Like stress, a certain level of comparison is healthy, but go a hair beyond that and it quickly turns toxic. Comparison used as a tool to assign value is the real culprit.
...the goal has been achieved and no matter where you sit, some pointy rock edge is jamming you in the ass - it gets cold and windy and chances are a storm will roll in before too long. Before the journey down the mountain is even over, you find yourself already craving another and reminiscing about the journey up, almost wishing you were still headed in that direction.
Right around mile 22 is when things started to go south. I was grinding up a hill, seemingly on the path to Mordor based on the heat and the terrain, when I encountered a hiker. Two runners who kept passing me, sitting to rest until I passed them, only to pass me again, were coming up to pass me for perhaps the 37th time.
Leave it to a songwriter to describe the purpose trail running serves for me better than I can myself...
While my unconscious has been busy processing all the disruption in my life, my ego went hog wild, partying and breaking valuables. It's not all that surprising, but while I was in it, I just knew I was miserable and couldn't figure out how to get out of it. That's when I remembered. I have a say in the matter.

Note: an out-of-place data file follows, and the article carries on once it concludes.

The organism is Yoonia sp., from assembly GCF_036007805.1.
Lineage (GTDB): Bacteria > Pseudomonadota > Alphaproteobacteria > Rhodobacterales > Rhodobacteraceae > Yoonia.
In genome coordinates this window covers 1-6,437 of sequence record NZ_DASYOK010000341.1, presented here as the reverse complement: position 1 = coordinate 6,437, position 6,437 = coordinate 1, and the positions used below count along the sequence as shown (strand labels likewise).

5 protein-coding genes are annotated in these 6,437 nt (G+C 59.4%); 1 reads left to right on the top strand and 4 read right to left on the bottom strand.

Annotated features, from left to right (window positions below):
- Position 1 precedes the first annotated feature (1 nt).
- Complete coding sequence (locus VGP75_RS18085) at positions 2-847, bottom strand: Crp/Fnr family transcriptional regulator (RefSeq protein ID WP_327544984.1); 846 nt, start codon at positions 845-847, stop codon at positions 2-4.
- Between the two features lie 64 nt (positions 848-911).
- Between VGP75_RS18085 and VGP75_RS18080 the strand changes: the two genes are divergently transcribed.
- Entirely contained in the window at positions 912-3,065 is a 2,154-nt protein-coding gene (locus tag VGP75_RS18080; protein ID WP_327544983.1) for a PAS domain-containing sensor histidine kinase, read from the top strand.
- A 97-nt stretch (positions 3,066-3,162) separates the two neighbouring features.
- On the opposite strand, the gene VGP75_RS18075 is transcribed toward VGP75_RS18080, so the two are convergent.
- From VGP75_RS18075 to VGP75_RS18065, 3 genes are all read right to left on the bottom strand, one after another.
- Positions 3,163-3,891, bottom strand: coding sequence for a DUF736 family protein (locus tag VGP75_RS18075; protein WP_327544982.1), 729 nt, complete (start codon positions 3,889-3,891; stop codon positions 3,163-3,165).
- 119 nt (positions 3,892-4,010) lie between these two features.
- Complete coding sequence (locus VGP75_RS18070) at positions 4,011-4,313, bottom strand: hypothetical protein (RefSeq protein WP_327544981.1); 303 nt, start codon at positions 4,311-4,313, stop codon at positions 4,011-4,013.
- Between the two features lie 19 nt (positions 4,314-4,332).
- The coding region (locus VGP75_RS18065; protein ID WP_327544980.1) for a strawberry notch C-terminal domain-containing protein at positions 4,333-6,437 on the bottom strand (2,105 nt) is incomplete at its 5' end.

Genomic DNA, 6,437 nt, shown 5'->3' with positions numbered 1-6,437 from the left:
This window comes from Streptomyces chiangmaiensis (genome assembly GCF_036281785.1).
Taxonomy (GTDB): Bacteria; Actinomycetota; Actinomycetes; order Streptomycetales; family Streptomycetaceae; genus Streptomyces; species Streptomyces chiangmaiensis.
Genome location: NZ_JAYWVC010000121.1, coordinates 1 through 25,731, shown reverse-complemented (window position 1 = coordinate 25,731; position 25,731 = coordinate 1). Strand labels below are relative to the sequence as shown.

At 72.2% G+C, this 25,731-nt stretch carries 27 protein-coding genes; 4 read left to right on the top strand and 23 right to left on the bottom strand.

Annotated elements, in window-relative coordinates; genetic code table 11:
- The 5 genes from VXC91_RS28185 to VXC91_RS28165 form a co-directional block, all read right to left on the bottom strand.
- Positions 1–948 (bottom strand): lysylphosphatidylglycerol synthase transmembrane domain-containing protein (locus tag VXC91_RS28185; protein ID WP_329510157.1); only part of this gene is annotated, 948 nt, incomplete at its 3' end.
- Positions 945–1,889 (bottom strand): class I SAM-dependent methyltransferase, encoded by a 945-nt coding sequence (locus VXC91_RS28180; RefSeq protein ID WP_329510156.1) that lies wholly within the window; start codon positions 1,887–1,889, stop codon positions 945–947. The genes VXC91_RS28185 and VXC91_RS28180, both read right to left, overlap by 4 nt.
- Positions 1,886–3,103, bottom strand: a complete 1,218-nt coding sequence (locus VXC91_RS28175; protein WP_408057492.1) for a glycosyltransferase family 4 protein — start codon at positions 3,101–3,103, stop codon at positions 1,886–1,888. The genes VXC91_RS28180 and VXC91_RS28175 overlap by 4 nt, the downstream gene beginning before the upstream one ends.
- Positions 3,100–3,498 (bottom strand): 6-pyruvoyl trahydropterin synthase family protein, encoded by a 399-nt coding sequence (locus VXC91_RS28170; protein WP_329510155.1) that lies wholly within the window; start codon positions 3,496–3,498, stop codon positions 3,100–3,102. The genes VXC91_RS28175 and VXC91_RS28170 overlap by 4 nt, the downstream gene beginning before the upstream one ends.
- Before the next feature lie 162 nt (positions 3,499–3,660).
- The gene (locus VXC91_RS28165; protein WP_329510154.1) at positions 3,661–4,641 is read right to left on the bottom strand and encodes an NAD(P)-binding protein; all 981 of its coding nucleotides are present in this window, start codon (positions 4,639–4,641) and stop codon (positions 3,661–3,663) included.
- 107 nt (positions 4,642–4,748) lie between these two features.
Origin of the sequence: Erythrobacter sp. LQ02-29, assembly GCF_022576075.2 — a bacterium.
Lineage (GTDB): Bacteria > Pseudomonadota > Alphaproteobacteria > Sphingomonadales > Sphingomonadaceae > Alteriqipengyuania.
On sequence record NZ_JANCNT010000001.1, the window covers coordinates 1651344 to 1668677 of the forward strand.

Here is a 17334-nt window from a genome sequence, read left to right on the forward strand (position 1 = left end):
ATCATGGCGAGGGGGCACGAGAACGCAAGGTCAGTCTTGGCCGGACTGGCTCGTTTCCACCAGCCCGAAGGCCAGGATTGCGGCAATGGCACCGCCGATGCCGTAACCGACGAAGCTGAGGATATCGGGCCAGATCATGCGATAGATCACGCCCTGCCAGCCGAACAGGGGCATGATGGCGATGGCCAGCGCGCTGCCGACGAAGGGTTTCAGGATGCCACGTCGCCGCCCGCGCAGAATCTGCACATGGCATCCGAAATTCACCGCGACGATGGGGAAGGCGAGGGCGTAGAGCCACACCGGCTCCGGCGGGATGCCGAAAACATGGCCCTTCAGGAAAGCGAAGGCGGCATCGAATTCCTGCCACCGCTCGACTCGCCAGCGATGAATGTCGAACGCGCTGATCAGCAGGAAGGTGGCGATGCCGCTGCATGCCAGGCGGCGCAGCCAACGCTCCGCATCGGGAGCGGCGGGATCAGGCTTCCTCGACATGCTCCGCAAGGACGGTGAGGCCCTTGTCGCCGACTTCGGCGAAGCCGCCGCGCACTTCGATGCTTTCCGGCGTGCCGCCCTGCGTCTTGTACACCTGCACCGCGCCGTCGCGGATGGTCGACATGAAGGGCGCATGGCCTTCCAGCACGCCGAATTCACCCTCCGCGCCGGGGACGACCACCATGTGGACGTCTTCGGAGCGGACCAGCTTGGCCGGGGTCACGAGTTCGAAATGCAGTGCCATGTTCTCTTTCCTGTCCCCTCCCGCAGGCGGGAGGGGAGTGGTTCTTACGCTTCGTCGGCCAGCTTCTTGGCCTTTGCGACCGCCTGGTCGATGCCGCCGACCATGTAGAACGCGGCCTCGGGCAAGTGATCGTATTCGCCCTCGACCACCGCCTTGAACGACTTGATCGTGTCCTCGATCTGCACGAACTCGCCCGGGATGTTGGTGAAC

In this era of vision boards and manifesting our desires, how is it different to 'create the life that I want' versus being attached to outcome? I once felt I had a handle on this concept, but as I contemplate it now, it seems to me it's a matter of how much control one has over the outcome that dictates how much suffering attachment creates.
If you're a human adult, you've certainly encountered all of these things and probably taken them a bit too personally a time or two. If you're me, you have become intimately familiar with each one of them, like a trio of sister-wives.
I promised that for every comment anyone made committing themselves to doing something they were afraid of, I would join one RMR run this year. Well, this week I attended the first one facing that all too familiar fear of "I'm not good enough".
This might come as a surprise, or not, depending on how long you've known me, but while laughter and playfulness have always come naturally to me, optimism for the future has not...
On December 30th, I wrote that post on goals, fully intending to sign up for the Mount Hood 50k as my annual destination race. My schedule was coming together nicely...